• A cumulative 2.000 GPA in courses counting approved for the certificate


This undergraduate certificate must be completed concurrently with the student’s undergraduate degree. Students cannot delay degree completion to complete the certificate.

  1. Identify and discuss key contemporary expressions, situations, and theoretical interpretations of Chican@ and Latin@ life in the United States.
  2. Discuss the differences and commonalities (culture, indigeneity, Diaspora, national origin, migration and immigration, citizenship, phenotype, gender, sexual orientation, sexuality, language, geography, economics, and worldviews and values) that shape the intersecting experiences and tensions within and across Chican@ and Latin@ populations.
  3. Describe ways social histories, sociocultural, and sociopolitical histories of Chican@s and Latin@s in relation to the development of the United States as a nation and the role of this relationship in shaping the racialization, social stratification, and oppressions of these populations.
  4. Analyze, critique, and interpret theory and research on Chican@ and Latin@ populations.
  5. Engage in experiential based learning and/or applied action based research to bridge theory, action, and community service with Chican@ and Latin@ populations.

An undergraduate certificate in Chicana/o and Latina/o studies is available for those students from any undergraduate major who wish to pursue Chicana/o and Latina/o studies courses in a systematic manner. Academic advising for the CLS certificate is available in the Student Advising Office, 307 Ingraham Hall.  Prospective and current certificate students must make an appointment with Rachelle Eilers,, to discuss requirements, courses, and application to the certificate. Due to the COVID-19 outbreak, Rachelle Eilers will work from home and meet with students remotely until further notice.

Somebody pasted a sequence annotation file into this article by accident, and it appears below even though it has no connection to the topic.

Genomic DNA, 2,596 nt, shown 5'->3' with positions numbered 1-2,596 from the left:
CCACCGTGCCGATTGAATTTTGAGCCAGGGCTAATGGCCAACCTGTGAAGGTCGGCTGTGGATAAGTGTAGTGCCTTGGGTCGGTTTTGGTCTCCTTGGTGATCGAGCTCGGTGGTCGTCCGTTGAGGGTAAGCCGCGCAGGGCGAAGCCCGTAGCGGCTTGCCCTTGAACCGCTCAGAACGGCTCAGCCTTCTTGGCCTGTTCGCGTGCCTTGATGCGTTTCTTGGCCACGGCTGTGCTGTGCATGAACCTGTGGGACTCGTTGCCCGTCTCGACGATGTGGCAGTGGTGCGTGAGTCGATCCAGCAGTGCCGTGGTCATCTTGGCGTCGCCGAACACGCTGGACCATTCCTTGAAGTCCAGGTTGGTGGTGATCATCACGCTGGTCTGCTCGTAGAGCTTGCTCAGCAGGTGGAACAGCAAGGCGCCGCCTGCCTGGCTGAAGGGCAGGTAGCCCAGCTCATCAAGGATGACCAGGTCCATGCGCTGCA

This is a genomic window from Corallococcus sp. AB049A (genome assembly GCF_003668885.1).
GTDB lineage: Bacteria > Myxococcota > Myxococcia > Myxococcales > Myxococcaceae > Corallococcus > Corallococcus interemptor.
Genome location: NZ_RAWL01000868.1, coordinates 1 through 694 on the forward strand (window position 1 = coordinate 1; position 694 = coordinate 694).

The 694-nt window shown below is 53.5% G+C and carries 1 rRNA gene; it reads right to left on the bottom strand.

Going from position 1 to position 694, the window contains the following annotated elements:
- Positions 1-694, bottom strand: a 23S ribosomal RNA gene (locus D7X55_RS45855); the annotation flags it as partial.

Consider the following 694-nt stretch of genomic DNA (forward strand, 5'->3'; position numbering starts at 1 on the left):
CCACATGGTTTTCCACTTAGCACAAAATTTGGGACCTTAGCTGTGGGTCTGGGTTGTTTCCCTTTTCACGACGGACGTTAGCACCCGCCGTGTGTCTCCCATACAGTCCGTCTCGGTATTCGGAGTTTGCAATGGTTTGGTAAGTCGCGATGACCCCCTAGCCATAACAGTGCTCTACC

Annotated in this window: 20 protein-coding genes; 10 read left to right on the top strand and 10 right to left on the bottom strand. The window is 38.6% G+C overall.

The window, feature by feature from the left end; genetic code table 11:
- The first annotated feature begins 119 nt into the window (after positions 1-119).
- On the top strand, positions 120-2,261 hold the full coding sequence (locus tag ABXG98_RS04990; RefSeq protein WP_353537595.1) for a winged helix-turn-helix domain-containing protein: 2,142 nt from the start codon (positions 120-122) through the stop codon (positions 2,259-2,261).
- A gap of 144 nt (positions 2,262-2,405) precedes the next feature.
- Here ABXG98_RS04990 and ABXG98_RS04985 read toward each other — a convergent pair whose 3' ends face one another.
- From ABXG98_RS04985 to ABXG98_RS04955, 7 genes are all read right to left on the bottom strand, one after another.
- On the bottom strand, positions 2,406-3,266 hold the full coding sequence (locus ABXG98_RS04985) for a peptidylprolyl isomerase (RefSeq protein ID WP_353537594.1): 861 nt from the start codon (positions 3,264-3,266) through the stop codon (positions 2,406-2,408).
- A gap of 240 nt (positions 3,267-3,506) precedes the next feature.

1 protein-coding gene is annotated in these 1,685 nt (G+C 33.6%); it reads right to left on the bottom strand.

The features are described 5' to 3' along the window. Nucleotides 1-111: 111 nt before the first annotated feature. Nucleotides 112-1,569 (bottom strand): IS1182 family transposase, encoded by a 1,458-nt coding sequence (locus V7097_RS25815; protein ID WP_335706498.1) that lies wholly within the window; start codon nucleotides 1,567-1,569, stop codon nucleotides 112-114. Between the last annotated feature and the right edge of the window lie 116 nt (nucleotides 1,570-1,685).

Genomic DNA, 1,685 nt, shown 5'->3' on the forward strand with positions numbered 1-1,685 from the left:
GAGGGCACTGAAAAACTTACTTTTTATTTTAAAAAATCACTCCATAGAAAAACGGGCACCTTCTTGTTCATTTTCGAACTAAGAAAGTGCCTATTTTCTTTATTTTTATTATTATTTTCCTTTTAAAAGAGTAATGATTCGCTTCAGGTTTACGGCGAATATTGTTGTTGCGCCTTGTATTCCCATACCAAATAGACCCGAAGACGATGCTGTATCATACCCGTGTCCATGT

• Armando Ibarra (School for Workers)


  • Theresa Delgadillo (English and Chican@ & Latin@ Studies)
  • Falina Enriquez (Anthropology)
  • Alberta M. Gloria (Counseling Psychology)
  • Mary Louise Gomez (Curriculum and Instruction)
  • Paola Hernández (Spanish and Portuguese)
  • Edna Ledesma (Planning and Landscape Architecture)
  • Michael Light (Chican@ & Latin@ Studies and Sociology)
  • Lori Lopez (Communication Arts)
  • Benjamin Márquez (Political Science)
  • Sara McKinnon (Communication Arts)
  • Rubén Medina (Spanish and Portuguese and Chican@ & Latin@ Studies)
  • Almita Miranda (Chican@ & Latin@ Studies and Geography)
  • Alfonso Morales (Planning and Landscape Architecture)
  • Mariana Pacheco (Curriculum and Instruction)
  • Marla Ramírez Tahuado (History and Chican@ & Latin@ Studies)
  • Steve Quintana (Counseling Psychology)
  • Diana Rodríguez-Gómez (Educational Policy Studies)
  • Diego Román (Curriculum and Instruction)
  • Carolina Sarmiento (School of Human Ecology)
  • Revel Sims (Chican@ & Latin@ Studies and Planning and Landscape Architecture)
  • Kate Vieira (Curriculum and Instruction)
  • Juan Zalapa (Horticulture)


  • Megan Bailon
  • José Guadalupe Villagrán

Emeritus Faculty

  • Andrea-Teresa Arenas
  • Jim Escalante (Art)
  • Consuelo López (Gender & Women's Studies)
  • Francisco Scarano (History)
  • Steve Stern (History)
  • Lynet Uttal (Counseling Psychology)


  • Rachelle Eilers (Certificate Advisor)
  • Peter Haney (Program Administrator)
  • Alma Sida Ontiveros (Project Assistant)